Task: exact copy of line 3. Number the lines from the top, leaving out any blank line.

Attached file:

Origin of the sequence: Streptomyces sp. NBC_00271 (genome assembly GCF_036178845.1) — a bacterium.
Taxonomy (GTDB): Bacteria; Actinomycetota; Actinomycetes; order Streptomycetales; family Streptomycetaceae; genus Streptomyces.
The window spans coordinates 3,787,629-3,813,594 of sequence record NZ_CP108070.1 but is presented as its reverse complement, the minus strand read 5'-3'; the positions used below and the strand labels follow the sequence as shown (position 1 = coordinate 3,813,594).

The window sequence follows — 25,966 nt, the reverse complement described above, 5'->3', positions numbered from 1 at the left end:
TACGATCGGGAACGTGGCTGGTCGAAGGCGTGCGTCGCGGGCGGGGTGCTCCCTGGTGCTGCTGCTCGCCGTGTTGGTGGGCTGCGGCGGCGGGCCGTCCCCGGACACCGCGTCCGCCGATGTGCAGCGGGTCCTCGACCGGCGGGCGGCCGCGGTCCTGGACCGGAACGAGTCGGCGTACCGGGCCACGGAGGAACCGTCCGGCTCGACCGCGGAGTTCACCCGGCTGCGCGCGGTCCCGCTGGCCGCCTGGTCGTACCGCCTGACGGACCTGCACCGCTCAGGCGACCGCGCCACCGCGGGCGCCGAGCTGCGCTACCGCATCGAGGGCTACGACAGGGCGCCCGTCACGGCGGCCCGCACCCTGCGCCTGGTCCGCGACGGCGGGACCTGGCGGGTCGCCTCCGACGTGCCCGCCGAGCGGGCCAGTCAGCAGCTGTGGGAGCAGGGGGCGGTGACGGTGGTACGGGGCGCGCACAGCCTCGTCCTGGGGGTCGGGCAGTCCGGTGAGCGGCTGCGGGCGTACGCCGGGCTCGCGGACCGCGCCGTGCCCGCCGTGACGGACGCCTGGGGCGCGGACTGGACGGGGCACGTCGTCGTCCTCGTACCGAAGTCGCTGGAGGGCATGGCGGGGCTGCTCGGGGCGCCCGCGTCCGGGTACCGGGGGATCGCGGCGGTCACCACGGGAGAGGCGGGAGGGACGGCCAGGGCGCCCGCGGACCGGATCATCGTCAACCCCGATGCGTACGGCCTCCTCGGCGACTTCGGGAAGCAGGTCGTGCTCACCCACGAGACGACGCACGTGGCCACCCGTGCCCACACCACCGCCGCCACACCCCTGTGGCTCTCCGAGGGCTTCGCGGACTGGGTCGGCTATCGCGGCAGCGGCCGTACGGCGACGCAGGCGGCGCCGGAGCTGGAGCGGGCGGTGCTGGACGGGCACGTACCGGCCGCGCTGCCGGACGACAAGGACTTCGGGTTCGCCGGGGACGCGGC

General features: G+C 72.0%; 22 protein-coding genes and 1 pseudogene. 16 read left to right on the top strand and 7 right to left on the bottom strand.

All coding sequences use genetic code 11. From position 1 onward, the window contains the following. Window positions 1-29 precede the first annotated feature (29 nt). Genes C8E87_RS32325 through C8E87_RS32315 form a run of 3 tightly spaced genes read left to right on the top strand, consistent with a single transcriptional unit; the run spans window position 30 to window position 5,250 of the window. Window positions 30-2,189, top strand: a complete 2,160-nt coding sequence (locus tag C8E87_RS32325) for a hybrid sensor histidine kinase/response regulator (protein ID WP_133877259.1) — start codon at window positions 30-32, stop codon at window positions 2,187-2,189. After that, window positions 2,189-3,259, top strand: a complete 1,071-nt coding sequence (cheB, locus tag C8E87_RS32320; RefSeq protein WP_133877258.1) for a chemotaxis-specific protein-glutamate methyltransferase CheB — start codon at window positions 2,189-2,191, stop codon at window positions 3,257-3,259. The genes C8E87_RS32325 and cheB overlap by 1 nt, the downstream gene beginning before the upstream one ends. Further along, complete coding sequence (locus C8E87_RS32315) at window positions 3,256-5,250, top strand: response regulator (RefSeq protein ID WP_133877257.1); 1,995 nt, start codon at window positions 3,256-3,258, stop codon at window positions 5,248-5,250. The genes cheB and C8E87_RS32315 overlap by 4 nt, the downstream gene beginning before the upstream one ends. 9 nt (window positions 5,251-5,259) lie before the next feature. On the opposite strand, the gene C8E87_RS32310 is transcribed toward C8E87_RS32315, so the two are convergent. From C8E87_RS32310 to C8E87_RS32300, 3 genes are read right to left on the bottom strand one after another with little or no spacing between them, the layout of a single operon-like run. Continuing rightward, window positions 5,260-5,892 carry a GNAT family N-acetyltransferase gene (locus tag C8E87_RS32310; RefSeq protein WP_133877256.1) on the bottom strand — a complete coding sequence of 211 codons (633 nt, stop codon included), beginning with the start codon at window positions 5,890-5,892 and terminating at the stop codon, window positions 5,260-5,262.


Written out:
The window spans coordinates 3,787,629-3,813,594 of sequence record NZ_CP108070.1 but is presented as its reverse complement, the minus strand read 5'-3'; the positions used below and the strand labels follow the sequence as shown (position 1 = coordinate 3,813,594).